DEATH’S HEAD By David Gunn – Reviewed

Amazon suggested this book to me because of a previous purchase of one of Andy Remic’s books. Andy Remic writes the kind of fast-paced, action-packed SF and fantasy stories that thrill and entertain in equal measure, so I was looking forward to this one.

For once amazon got it pretty much spot on.

Sven is an ex-sergeant Legionnaire who is about to be lashed to death for insubordination, until a group of Ferox (unfriendly Wookie-type creatures) attack the out-post he’s stationed at, killing everyone but him. One of the massive alien beasts talks to Sven using telepathy and Sven is taken back to their camp where he lives with them as a kind of pet.

This is the beginning of Sven’s adventures.

When the cave system the Ferox live in is attacked and Sven is saved, he becomes a tool of the General, given mission where the army needs deniability. Sven’s unique abilities and his tougher than shit attitude not only get him into trouble, but also out of it, as he tackles prison, treason, war and command.

Ok, so Sven’s adventures feel very much organic, the plotting for the novel seems to have happened during the writing process and each episode doesn’t connect too much with what follows or what came before other than occasional details, but that doesn’t matter.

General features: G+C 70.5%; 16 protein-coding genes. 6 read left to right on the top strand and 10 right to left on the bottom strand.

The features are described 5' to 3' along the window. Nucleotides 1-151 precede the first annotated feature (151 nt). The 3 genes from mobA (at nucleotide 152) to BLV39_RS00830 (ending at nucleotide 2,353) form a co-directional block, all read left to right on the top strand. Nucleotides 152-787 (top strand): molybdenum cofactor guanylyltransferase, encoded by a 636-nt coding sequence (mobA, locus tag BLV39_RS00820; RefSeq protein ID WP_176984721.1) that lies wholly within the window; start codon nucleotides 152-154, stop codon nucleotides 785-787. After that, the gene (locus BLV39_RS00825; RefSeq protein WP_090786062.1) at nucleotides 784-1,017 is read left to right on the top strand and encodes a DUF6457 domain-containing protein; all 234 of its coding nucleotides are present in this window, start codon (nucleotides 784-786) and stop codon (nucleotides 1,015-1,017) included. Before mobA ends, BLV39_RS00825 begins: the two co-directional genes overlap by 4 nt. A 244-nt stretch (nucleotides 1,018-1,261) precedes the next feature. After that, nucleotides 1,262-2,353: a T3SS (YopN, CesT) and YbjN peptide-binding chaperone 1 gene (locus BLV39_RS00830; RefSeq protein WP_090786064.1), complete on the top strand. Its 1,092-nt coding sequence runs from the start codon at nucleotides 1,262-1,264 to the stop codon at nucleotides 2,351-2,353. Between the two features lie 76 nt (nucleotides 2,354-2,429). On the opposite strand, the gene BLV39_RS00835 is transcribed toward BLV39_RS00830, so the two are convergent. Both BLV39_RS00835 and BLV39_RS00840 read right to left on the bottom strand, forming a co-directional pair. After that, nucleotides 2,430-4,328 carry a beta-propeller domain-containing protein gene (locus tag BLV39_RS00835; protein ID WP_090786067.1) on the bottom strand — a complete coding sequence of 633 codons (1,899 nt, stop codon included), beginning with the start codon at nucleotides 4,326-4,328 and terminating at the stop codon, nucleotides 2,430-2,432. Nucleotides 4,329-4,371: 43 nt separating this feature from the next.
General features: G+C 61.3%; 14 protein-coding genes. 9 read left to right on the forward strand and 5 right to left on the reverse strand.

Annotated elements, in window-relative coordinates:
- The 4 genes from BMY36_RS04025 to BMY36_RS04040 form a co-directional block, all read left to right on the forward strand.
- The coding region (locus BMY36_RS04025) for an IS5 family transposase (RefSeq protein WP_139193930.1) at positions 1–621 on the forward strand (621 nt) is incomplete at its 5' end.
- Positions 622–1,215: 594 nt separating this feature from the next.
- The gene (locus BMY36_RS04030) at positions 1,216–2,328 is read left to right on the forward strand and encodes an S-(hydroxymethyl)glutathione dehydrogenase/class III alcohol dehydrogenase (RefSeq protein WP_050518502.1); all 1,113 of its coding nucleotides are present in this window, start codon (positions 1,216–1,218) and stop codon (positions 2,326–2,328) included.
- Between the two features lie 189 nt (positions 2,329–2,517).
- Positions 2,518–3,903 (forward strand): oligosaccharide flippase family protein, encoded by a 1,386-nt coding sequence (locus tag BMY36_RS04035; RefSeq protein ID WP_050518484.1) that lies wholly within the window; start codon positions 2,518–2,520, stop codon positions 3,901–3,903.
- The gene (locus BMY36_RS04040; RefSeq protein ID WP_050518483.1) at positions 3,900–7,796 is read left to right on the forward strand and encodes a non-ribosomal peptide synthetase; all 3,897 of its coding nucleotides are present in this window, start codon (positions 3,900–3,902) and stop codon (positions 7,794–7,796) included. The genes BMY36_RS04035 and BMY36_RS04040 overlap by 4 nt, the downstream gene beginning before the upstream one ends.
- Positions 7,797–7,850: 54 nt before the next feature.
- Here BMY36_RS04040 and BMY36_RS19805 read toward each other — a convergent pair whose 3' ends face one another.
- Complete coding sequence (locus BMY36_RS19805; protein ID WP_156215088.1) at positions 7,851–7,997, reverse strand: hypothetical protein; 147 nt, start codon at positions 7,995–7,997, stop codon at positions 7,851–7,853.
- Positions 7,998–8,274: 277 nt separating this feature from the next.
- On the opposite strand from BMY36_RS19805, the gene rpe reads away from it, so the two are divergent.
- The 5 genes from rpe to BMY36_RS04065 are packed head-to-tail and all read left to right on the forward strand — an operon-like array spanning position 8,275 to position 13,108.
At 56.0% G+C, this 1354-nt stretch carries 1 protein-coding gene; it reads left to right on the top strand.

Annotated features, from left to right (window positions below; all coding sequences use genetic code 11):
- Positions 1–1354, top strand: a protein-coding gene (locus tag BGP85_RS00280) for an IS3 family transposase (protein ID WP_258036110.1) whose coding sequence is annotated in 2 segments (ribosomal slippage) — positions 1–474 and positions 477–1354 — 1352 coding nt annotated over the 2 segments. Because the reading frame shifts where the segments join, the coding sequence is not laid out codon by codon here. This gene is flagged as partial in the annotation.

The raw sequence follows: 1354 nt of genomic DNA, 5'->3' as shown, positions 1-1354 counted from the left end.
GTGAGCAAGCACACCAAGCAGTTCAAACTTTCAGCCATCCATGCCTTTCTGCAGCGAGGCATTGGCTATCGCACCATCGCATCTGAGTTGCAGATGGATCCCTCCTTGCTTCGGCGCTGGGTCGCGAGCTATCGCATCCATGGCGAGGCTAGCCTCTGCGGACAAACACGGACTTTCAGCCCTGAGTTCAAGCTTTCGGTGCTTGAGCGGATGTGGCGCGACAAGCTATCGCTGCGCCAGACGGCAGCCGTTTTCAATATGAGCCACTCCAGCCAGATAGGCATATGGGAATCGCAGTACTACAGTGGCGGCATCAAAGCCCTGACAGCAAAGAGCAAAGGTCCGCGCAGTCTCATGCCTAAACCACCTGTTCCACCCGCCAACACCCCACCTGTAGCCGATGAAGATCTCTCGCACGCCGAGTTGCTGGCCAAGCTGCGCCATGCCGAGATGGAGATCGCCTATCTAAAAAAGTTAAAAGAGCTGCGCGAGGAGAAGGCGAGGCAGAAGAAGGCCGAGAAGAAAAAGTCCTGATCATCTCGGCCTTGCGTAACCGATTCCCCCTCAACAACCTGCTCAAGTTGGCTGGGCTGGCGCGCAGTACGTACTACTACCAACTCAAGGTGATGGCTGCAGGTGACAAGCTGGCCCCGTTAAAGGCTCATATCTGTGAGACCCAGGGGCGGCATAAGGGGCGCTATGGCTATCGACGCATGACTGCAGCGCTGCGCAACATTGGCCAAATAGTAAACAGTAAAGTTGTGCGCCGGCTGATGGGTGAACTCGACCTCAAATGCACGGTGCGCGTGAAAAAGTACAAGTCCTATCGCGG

The haphazard plotting makes it feel like a real adventure, and you can’t help but enjoy Sven’s “fuck you” attitude. This guys got huge balls and isn’t afraid to display them for all to see. You want Sven to win, whatever it is he’s doing. He’s one of those grumpy bastards, like Kell, Conan and Druss, that we’re used to seeing in fantasy fiction, but a lot less so in SF. Here we have a true hero, who knows the difference between right and wrong, but does things he own ways, whether it gets him into trouble or not.

So the aliens involved in the final battle all become a bit confused, and you’re not sure quite who’s fighting who, but who cares!

Sven is what carries the story on, and Gunn gives us a great helping of action to keep things speeding along nicely so we don’t get too worried about the details. Great fun, the kind of book that puts a grin on your face. A boy’s own adventure in space.

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